The payment methods should not be imposed by the bill. It should be perfectly possible to settle a postpaid bill using a prepaid scratch voucher, ATM reload or bankto- account or inter-account credit transfer — whereas these payment methods are today considered only to top up prepaid accounts.
As for some public utility services, the customer could be proposed the option to pay a monthly fixed amount, to even out consumption peaks. The monthly amount would be recalculated annually.
As for tax payments in some countries, the customer could be invited to make advance payments in return for lower rates or bonuses (see Section 5.11 on promotions). Credit notes should be issued to correct billing mistakes — nobody's perfect. Customers and partners having real payment problems should be converted to prepaid or at least limited credit accounts.
Bills, credit notes and payments should be tracked in a ledger closely linked to the account, for customer care reasons. Payment chasing represents today roughly one third of an average communication service provider's CRM department.
Promotions can be granted upon subscription, upon usage and upon payment. In the early stages of the development of a communication service, when it is important for service providers to grab new users as fast as possible and churn doesn't matter, promotions are mainly granted upon subscription. In more mature markets, service usage and payments (e.g., top-up of prepaid account) are taken into account to stimulate loyalty and reduce churn among the most profitable users.
Promotion systems calculate the eligibility of end users and partners, based on multiple factors (e.g., address, lifecycle, usage, top-up behavior), but knowing the customer segments certainly helps. It is of no use to grant free MMSs to the Silver Cynics; they'd, however, very much appreciate free texts to their grandchildren.
The system ends up applying a promotional action: moving the account up the ladder in a loyalty scheme (e.g., from Gold to VIP in a frequent caller program), granting bonus credit in the wallets, and so on. Please note that it is often the wallet receiving this promotion, not the user/partner itself.
A promotion loses its effect if the users of the wallet are not informed in near real-time of it. Granting a bonus at the end of the month will have only a minor effect on loyalty. In most cases, but certainly if a promotion is granted upon subscription to a service, loyalty can be greatly improved by not granting the whole reward at once. Credit bonuses can be spread over time as "periodic credit installments" (e.g., one free SMS a day for the coming month).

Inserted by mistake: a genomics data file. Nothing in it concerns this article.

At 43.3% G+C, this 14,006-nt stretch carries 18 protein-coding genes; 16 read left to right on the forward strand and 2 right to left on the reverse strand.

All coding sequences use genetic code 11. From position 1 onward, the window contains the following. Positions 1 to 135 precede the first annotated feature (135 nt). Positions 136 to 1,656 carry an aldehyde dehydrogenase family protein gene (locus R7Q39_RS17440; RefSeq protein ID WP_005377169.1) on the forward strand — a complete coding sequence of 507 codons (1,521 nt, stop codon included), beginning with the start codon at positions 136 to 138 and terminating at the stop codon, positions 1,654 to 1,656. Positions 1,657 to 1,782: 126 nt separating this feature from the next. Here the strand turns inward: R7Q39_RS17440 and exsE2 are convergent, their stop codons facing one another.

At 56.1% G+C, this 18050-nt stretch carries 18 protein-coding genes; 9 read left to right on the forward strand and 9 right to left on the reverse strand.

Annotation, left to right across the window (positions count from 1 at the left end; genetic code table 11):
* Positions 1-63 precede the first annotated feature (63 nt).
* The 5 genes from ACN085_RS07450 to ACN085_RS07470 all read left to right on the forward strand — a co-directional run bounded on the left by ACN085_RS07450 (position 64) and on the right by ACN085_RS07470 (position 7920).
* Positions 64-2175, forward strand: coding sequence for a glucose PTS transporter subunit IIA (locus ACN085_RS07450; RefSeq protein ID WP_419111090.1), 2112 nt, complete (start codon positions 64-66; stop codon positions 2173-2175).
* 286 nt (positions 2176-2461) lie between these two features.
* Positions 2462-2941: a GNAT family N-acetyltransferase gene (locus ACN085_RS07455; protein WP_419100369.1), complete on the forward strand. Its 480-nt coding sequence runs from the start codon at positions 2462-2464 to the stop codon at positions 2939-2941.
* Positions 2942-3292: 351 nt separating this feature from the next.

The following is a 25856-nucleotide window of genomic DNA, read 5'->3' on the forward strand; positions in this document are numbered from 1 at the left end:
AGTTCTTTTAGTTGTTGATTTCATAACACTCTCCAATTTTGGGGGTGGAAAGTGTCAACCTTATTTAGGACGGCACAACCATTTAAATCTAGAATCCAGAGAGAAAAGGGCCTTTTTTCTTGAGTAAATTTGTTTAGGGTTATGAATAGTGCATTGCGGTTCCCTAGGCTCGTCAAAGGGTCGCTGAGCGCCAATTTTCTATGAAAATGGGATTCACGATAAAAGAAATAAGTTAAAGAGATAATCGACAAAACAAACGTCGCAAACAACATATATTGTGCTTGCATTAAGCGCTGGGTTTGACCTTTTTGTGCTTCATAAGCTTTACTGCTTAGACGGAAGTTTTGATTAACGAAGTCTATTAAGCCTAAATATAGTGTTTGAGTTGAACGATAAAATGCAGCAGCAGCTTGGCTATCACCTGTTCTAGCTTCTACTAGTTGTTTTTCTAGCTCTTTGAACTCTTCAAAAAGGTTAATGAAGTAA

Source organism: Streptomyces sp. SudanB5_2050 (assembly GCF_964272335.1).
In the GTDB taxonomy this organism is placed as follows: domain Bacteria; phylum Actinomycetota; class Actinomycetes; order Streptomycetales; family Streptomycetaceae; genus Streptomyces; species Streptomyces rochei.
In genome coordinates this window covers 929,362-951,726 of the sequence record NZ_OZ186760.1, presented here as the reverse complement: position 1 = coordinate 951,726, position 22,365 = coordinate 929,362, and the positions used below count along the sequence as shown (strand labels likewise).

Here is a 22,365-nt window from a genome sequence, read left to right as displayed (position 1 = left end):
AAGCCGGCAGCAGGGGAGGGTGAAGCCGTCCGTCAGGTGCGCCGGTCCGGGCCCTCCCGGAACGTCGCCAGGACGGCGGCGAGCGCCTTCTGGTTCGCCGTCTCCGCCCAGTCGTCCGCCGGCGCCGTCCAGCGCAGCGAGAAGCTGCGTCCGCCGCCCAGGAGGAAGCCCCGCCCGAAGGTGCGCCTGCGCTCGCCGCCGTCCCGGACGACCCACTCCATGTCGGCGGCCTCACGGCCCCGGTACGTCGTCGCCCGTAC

It is important to be able to simulate a promotional campaign in advance of actually launching it. Too often, communication service providers launch campaigns with meager eligibility criteria, to unclear segments (too many people) and granting an insignificant or inappropriate benefit.
Promotions can be used as a tool to steer end users toward more profitable behavior, for example to use e-vouchers rather than scratch vouchers to top-up their prepaid wallets, or to top-up with larger amounts rather than frequent small amounts.
Much has been said and written regarding the edge between mobile operators and financial institutions. Operations on a mobile account (e.g., topping up a prepaid account using a scratch voucher) are for example subject to VAT, contrary to a bank account. A communications invoice is sent to you including VAT.
M-commerce has been touted as the possibility for the mobile communications consumers, using their mobile account, to purchase various services and goods, other than mobile communications and content, sometimes forgetting about these VAT issues. Gradually, the mobile service providers realized that by opening up that "purse" for a competitive fee (meaning at the level with credit card fees), they would face competing services being offered by these third parties directly to their own subscriber base.
We looked at this from a technical angle in Section 4.8. Premium SMS and MMS (short messages and multimedia messages to short codes) have been offered as means for third party application service providers to "tap" (debit funds) from the user's prepaid mobile account, or to add items on the postpaid bill. It is a case of bundled selling, where the mobile service providers do not wish to offer access to the purse (the payment method) without a message being carried over their networks (the communication means and connectivity).
If the payment method was offered stand-alone, then premium SMS (e.g., televoting, games, gambling) could be displaced by SMS to normal numbers (plus access by the ASP to the account). Or worse, the SMS service itself could entirely disappear and be replaced by IP-based communication means such as e-mail, instant messaging or Web browsing.
Simpay(.org), an initiative of 4 large mobile service providers to open the mobile users' purse to third parties, probably failed when these providers realized they would open the door to competing communication services that wouldn't use the mobile infrastructure anymore, or at least not in the same way (maybe still as bitpipes).
MMS is already being offered for free by independent MMS Centers out there on the wide open Internet, in the hope that users of these MMSCs will start using other services such as blogging, online albums, photo printing, or T-shirt printing.
Offering a stand-alone payment method could create a virtuous circle of higher revenue and lower margins, but open access to accounts has become Pandora's Box for many service providers — nobody dares to open it. In the Internet and credit card space, various players are trying to convince end users to establish a prepaid e-wallet, to be topped up using a credit card, or using funds transferred from another e-wallet.